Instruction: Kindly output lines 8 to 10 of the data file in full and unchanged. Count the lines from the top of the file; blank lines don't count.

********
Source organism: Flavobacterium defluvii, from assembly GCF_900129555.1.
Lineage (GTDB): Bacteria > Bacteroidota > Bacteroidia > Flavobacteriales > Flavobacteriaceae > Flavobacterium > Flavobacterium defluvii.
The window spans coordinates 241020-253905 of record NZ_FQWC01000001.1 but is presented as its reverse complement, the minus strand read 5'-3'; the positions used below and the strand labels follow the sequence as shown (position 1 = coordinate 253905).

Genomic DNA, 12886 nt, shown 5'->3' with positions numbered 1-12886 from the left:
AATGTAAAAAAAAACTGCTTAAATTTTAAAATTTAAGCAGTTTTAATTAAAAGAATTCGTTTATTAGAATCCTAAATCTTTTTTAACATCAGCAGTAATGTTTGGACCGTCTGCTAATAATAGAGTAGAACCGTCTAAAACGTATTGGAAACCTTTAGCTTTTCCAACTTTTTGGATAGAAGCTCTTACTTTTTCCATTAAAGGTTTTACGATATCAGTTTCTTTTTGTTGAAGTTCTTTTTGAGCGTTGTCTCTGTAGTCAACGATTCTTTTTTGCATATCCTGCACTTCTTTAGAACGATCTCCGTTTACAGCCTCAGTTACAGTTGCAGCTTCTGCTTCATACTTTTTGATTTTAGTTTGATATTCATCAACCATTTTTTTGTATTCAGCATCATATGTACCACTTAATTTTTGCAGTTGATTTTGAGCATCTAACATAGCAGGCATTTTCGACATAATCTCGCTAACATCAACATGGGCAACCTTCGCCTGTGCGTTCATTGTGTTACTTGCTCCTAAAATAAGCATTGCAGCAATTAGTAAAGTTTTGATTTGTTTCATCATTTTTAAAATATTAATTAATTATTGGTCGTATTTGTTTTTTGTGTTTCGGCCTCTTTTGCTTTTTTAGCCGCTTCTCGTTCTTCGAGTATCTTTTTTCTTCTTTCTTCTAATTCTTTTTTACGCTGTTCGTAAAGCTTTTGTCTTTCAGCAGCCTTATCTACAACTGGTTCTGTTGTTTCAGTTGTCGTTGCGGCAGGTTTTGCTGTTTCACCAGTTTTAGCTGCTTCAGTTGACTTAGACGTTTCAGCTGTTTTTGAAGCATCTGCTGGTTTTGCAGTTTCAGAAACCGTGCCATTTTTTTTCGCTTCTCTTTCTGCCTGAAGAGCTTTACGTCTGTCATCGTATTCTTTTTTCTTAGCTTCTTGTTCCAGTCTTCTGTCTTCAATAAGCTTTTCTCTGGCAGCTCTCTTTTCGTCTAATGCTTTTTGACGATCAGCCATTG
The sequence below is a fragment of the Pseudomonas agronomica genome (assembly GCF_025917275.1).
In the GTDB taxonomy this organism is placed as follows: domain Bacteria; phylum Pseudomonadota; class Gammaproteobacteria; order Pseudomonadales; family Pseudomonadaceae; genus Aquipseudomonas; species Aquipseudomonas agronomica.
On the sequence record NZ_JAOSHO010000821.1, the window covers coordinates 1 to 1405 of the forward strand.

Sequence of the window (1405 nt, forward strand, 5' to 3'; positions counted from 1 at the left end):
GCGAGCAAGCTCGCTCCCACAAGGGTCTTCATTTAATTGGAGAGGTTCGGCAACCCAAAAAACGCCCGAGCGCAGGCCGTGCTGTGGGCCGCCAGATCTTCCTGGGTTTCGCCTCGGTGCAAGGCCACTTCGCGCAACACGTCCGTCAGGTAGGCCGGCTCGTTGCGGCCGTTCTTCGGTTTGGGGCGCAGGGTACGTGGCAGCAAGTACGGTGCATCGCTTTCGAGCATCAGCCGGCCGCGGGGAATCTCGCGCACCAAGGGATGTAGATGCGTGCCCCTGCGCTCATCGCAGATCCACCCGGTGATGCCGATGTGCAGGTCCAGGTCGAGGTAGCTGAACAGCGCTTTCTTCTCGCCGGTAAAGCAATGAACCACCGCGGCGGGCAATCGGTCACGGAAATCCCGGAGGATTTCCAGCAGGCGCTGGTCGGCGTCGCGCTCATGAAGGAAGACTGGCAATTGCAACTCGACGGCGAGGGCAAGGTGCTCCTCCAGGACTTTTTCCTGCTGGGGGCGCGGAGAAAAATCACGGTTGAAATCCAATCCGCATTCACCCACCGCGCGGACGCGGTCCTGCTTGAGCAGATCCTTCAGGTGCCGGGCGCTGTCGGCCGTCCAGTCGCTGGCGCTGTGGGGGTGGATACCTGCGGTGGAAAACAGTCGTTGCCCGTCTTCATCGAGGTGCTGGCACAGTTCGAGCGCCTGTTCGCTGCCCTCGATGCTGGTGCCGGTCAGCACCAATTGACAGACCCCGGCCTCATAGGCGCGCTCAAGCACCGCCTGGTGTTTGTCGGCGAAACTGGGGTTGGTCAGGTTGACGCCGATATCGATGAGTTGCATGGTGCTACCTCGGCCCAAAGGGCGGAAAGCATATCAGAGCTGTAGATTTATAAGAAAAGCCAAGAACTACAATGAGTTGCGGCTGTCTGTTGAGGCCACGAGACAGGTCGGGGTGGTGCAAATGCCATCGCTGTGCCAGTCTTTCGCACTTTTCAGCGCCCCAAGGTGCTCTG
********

On the sequence record NZ_JAOSHO010000821.1, the window covers coordinates 1 to 1405 of the forward strand.

Sequence of the window (1405 nt, forward strand, 5' to 3'; positions counted from 1 at the left end):
GCGAGCAAGCTCGCTCCCACAAGGGTCTTCATTTAATTGGAGAGGTTCGGCAACCCAAAAAACGCCCGAGCGCAGGCCGTGCTGTGGGCCGCCAGATCTTCCTGGGTTTCGCCTCGGTGCAAGGCCACTTCGCGCAACACGTCCGTCAGGTAGGCCGGCTCGTTGCGGCCGTTCTTCGGTTTGGGGCGCAGGGTACGTGGCAGCAAGTACGGTGCATCGCTTTCGAGCATCAGCCGGCCGCGGGGAATCTCGCGCACCAAGGGATGTAGATGCGTGCCCCTGCGCTCATCGCAGATCCACCCGGTGATGCCGATGTGCAGGTCCAGGTCGAGGTAGCTGAACAGCGCTTTCTTCTCGCCGGTAAAGCAATGAACCACCGCGGCGGGCAATCGGTCACGGAAATCCCGGAGGATTTCCAGCAGGCGCTGGTCGGCGTCGCGCTCATGAAGGAAGACTGGCAATTGCAACTCGACGGCGAGGGCAAGGTGCTCCTCCAGGACTTTTTCCTGCTGGGGGCGCGGAGAAAAATCACGGTTGAAATCCAATCCGCATTCACCCACCGCGCGGACGCGGTCCTGCTTGAGCAGATCCTTCAGGTGCCGGGCGCTGTCGGCCGTCCAGTCGCTGGCGCTGTGGGGGTGGATACCTGCGGTGGAAAACAGTCGTTGCCCGTCTTCATCGAGGTGCTGGCACAGTTCGAGCGCCTGTTCGCTGCCCTCGATGCTGGTGCCGGTCAGCACCAATTGACAGACCCCGGCCTCATAGGCGCGCTCAAGCACCGCCTGGTGTTTGTCGGCGAAACTGGGGTTGGTCAGGTTGACGCCGATATCGATGAGTTGCATGGTGCTACCTCGGCCCAAAGGGCGGAAAGCATATCAGAGCTGTAGATTTATAAGAAAAGCCAAGAACTACAATGAGTTGCGGCTGTCTGTTGAGGCCACGAGACAGGTCGGGGTGGTGCAAATGCCATCGCTGTGCCAGTCTTTCGCACTTTTCAGCGCCCCAAGGTGCTCTG